So, after the in-depth mapping of the server (which is, incidentally running nothing bar Apache, no modules, ServerTokens appropriately set, etc.) the first script kiddie "attacks":
208.11.16.X - - [25/Mar/2007:16:24:36 +0200] "GET /phpmyadmin/main.php HTTP/1.0" 404 295 "-" "-"
208.11.16.X - - [25/Mar/2007:16:24:36 +0200] "GET /phpMyAdmin/main.php HTTP/1.0" 404 295 "-" "-"
208.11.16.X - - [25/Mar/2007:16:24:36 +0200] "GET /db/main.php HTTP/1.0" 404 287 "-" "-"
So this is the gentleman coming in from the USA who has gathered the data from his "scan" and is now attacking the sites after breakfast (his breakfast of course, middle of the afternoon for Europe). He is finished quite quickly:
208.11.16.X - - [25/Mar/2007:16:25:21 +0200] "GET /admin/phpMyAdmin-2.6.4-rc1/main.php HTTP/1.0" 404 311 "-" "-"
To make the Sunday more interesting we have someone trying to SSL brute force the server:
194.235.70.X - - [25/Mar/2007:17:17:25 +0200] "GET /sumthin HTTP/1.0" 404 283 "-" "-"
The line above is the signature of the ATD OpenSSL Mass Exploiter and if you bother looking for the IP address on Google you will see that the particular sort-of-obfuscated IP has been active for a while (and has now finally been reported to the guilty party).
What about day 2?
Monday morning is boringly quiet until after lunch when we have someone looking for FrontPage vulnerabilities:
85.25.140.X - - [26/Mar/2007:14:33:35 +0200] "POST /_vti_bin/_vti_aut/author.dll HTTP/1.1" 404 316 "-" "core-project/1.0"
I guess the logic might be "new host, middle of a large colo block, could well be FrontPage...", seems to be a one-off but comes from one of those large server4you farms in Germany so could well be the result of the European scanning on Saturday.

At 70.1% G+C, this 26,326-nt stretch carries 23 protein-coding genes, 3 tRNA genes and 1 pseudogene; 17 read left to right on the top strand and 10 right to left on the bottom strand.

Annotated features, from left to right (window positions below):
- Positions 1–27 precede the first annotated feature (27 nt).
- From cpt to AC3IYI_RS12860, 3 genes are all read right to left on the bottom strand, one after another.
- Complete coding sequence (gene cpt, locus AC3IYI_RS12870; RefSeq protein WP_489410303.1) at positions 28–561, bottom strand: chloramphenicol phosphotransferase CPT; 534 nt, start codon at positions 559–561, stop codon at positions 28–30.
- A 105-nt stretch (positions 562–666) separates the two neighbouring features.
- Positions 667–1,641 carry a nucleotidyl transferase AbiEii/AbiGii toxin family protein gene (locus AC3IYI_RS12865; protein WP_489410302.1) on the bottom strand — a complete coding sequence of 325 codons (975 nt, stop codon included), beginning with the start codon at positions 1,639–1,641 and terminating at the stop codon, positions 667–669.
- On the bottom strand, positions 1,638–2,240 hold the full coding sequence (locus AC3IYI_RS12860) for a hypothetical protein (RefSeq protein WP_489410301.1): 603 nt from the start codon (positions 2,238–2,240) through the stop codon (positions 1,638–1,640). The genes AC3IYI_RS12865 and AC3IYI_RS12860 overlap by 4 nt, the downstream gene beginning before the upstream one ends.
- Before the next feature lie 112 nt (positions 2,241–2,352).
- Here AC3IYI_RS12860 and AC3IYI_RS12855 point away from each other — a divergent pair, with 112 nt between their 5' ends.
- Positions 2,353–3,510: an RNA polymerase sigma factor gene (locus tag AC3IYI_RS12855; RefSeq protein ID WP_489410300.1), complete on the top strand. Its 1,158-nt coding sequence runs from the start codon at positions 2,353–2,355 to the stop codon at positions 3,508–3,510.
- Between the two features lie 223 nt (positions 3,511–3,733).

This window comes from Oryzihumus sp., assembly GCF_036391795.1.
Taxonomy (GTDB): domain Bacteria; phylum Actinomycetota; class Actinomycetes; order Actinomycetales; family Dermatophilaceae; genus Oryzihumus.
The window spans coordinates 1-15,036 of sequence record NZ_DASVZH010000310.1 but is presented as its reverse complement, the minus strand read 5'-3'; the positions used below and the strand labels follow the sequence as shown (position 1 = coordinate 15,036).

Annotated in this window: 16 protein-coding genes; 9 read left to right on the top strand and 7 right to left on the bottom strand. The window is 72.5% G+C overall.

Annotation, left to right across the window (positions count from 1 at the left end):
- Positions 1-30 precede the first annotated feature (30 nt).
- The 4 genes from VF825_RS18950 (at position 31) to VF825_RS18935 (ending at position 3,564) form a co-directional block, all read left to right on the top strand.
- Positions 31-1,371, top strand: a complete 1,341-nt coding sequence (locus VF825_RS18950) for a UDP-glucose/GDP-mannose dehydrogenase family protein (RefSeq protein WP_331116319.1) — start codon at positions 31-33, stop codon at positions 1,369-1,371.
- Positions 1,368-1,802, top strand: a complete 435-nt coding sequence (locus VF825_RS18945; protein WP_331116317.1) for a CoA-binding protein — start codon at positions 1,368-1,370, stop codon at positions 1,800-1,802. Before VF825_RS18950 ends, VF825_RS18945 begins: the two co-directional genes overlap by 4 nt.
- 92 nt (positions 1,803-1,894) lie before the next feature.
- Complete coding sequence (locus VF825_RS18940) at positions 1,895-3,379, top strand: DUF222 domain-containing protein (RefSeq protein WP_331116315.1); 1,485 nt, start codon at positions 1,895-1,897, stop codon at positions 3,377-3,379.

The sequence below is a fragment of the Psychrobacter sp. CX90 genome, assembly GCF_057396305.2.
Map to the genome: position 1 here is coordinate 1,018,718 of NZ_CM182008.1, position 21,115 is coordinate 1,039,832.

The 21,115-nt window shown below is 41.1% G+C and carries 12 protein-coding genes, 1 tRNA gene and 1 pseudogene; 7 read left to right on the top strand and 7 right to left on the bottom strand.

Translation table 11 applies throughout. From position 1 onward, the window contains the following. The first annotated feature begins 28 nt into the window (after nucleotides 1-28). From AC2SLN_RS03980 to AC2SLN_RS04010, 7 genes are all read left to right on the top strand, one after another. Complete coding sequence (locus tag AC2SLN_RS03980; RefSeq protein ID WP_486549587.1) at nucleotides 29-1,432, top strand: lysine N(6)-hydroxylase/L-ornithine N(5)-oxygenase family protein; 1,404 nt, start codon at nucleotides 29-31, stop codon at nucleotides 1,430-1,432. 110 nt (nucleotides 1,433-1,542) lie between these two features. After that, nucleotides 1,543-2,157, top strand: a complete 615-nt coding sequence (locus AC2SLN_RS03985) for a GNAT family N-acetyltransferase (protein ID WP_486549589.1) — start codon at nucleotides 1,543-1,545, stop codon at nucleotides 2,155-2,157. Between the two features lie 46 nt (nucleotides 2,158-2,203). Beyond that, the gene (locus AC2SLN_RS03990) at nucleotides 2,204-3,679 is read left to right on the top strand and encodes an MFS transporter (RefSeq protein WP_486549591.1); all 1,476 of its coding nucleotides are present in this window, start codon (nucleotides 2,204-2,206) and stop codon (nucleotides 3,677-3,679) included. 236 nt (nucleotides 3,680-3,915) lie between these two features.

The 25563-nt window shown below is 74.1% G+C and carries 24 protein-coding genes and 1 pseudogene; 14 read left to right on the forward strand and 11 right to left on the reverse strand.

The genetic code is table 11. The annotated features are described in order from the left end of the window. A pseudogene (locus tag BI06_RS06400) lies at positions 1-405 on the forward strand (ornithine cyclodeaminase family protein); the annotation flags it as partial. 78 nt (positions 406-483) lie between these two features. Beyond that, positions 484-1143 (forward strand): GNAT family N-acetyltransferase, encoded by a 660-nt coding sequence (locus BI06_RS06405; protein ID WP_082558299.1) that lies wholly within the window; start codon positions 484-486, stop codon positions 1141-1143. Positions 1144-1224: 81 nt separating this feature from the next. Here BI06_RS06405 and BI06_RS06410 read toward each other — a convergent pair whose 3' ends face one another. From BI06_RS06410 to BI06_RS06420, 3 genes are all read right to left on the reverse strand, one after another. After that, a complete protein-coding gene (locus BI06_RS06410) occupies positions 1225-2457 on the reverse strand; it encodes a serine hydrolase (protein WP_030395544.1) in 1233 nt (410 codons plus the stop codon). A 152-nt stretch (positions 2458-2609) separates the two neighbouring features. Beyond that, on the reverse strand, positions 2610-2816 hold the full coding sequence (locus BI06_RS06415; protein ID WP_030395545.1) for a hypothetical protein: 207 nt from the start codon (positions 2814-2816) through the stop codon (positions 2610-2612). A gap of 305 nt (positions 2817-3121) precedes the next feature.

Obviously 24 hrs must be the standard "nobody checks their logs for that long" period because our last visitor from Sunday now returns and plays PHP games:
82.165.42.X - - [26/Mar/2007:15:30:14 +0200] "GET / HTTP/1.0" 200 274 "-" "Mozilla/4.0 (compatible; MSIE 5.00; Windows 98)"
82.165.42.X - - [26/Mar/2007:15:30:15 +0200] "POST /index.php HTTP/1.0" 404 285 "-" "Mozilla/4.0 (compatible; MSIE 5.00; Windows 98)"
82.165.42.X - - [26/Mar/2007:15:30:15 +0200] "POST /wbb2/index.php HTTP/1.0" 404 290 "-" "Mozilla/4.0 (compatible; MSIE 5.00; Windows 98)"
82.165.42.X - - [26/Mar/2007:15:30:15 +0200] "POST /board/index.php HTTP/1.0" 404 291 "-" "Mozilla/4.0 (compatible; MSIE 5.00; Windows 98)"
Somewhat more thorough than our US scanner he is done faster since he is on a faster and very close (three hops...) link to my server:
82.165.42.X - - [26/Mar/2007:15:30:35 +0200] "POST /database/main.php HTTP/1.0" 404 293 "-" "Mozilla/4.0 (compatible; MSIE 5.00; Windows 98)"
At which point the obvious observation is that these days you barely have the time to put a website up before it is visited, catalogued and exploited (fortunately with untargeted automated tools).
Now, for extra points, who spotted the time change in the preamble where the timezone offset goes from GMT+1 (CET) to GMT+2 (CEST)?